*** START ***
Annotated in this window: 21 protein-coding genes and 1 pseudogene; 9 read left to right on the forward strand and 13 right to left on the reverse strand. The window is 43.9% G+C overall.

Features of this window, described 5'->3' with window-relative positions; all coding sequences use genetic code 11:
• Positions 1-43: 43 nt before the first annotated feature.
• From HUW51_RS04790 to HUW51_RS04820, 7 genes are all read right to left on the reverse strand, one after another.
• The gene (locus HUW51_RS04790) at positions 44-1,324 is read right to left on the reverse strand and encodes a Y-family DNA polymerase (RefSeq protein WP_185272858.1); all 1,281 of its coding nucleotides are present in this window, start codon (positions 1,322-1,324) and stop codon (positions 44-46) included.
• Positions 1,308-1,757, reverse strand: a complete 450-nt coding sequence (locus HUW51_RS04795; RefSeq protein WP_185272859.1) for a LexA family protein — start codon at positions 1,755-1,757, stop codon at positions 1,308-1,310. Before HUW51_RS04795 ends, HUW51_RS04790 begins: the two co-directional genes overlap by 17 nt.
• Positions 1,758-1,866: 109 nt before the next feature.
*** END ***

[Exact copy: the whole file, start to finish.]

Annotated in this window: 21 protein-coding genes and 1 pseudogene; 9 read left to right on the forward strand and 13 right to left on the reverse strand. The window is 43.9% G+C overall.

Features of this window, described 5'->3' with window-relative positions; all coding sequences use genetic code 11:
• Positions 1-43: 43 nt before the first annotated feature.
• From HUW51_RS04790 to HUW51_RS04820, 7 genes are all read right to left on the reverse strand, one after another.
• The gene (locus HUW51_RS04790) at positions 44-1,324 is read right to left on the reverse strand and encodes a Y-family DNA polymerase (RefSeq protein WP_185272858.1); all 1,281 of its coding nucleotides are present in this window, start codon (positions 1,322-1,324) and stop codon (positions 44-46) included.
• Positions 1,308-1,757, reverse strand: a complete 450-nt coding sequence (locus HUW51_RS04795; RefSeq protein WP_185272859.1) for a LexA family protein — start codon at positions 1,755-1,757, stop codon at positions 1,308-1,310. Before HUW51_RS04795 ends, HUW51_RS04790 begins: the two co-directional genes overlap by 17 nt.
• Positions 1,758-1,866: 109 nt before the next feature.